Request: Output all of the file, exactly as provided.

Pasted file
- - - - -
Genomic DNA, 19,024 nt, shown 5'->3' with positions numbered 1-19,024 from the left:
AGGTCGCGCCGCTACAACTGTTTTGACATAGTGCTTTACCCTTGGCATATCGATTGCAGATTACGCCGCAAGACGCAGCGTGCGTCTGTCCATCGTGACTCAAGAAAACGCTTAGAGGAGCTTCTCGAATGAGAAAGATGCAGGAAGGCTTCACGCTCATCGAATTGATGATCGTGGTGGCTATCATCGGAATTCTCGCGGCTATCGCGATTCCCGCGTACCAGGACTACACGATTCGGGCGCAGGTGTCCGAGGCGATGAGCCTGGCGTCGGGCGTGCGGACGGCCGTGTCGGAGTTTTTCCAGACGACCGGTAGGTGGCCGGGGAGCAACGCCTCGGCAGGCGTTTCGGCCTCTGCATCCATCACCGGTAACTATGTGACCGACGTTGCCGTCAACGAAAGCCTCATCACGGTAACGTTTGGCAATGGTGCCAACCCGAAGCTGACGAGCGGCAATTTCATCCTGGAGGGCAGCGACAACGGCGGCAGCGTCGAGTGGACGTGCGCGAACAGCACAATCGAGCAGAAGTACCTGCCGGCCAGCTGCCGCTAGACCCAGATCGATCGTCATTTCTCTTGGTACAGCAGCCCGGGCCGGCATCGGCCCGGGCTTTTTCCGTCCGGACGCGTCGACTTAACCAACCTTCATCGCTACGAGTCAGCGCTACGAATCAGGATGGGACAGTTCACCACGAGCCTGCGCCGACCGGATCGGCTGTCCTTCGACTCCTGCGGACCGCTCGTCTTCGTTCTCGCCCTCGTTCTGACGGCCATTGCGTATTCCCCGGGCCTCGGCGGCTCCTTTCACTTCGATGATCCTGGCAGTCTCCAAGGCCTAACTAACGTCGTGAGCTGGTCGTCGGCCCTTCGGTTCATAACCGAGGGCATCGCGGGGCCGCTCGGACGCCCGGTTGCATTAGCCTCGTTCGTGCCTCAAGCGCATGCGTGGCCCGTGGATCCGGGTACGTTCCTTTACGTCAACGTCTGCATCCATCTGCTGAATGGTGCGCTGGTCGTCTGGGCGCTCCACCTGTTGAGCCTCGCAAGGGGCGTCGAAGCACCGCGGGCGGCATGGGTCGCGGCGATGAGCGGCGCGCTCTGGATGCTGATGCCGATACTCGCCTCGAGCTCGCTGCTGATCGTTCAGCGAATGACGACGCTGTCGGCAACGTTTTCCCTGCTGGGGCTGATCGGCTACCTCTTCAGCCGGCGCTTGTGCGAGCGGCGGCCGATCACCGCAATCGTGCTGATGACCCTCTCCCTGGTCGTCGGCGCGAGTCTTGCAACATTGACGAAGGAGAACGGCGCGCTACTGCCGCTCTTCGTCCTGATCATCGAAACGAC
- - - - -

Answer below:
Genomic DNA, 19,024 nt, shown 5'->3' with positions numbered 1-19,024 from the left:
AGGTCGCGCCGCTACAACTGTTTTGACATAGTGCTTTACCCTTGGCATATCGATTGCAGATTACGCCGCAAGACGCAGCGTGCGTCTGTCCATCGTGACTCAAGAAAACGCTTAGAGGAGCTTCTCGAATGAGAAAGATGCAGGAAGGCTTCACGCTCATCGAATTGATGATCGTGGTGGCTATCATCGGAATTCTCGCGGCTATCGCGATTCCCGCGTACCAGGACTACACGATTCGGGCGCAGGTGTCCGAGGCGATGAGCCTGGCGTCGGGCGTGCGGACGGCCGTGTCGGAGTTTTTCCAGACGACCGGTAGGTGGCCGGGGAGCAACGCCTCGGCAGGCGTTTCGGCCTCTGCATCCATCACCGGTAACTATGTGACCGACGTTGCCGTCAACGAAAGCCTCATCACGGTAACGTTTGGCAATGGTGCCAACCCGAAGCTGACGAGCGGCAATTTCATCCTGGAGGGCAGCGACAACGGCGGCAGCGTCGAGTGGACGTGCGCGAACAGCACAATCGAGCAGAAGTACCTGCCGGCCAGCTGCCGCTAGACCCAGATCGATCGTCATTTCTCTTGGTACAGCAGCCCGGGCCGGCATCGGCCCGGGCTTTTTCCGTCCGGACGCGTCGACTTAACCAACCTTCATCGCTACGAGTCAGCGCTACGAATCAGGATGGGACAGTTCACCACGAGCCTGCGCCGACCGGATCGGCTGTCCTTCGACTCCTGCGGACCGCTCGTCTTCGTTCTCGCCCTCGTTCTGACGGCCATTGCGTATTCCCCGGGCCTCGGCGGCTCCTTTCACTTCGATGATCCTGGCAGTCTCCAAGGCCTAACTAACGTCGTGAGCTGGTCGTCGGCCCTTCGGTTCATAACCGAGGGCATCGCGGGGCCGCTCGGACGCCCGGTTGCATTAGCCTCGTTCGTGCCTCAAGCGCATGCGTGGCCCGTGGATCCGGGTACGTTCCTTTACGTCAACGTCTGCATCCATCTGCTGAATGGTGCGCTGGTCGTCTGGGCGCTCCACCTGTTGAGCCTCGCAAGGGGCGTCGAAGCACCGCGGGCGGCATGGGTCGCGGCGATGAGCGGCGCGCTCTGGATGCTGATGCCGATACTCGCCTCGAGCTCGCTGCTGATCGTTCAGCGAATGACGACGCTGTCGGCAACGTTTTCCCTGCTGGGGCTGATCGGCTACCTCTTCAGCCGGCGCTTGTGCGAGCGGCGGCCGATCACCGCAATCGTGCTGATGACCCTCTCCCTGGTCGTCGGCGCGAGTCTTGCAACATTGACGAAGGAGAACGGCGCGCTACTGCCGCTCTTCGTCCTGATCATCGAAACGAC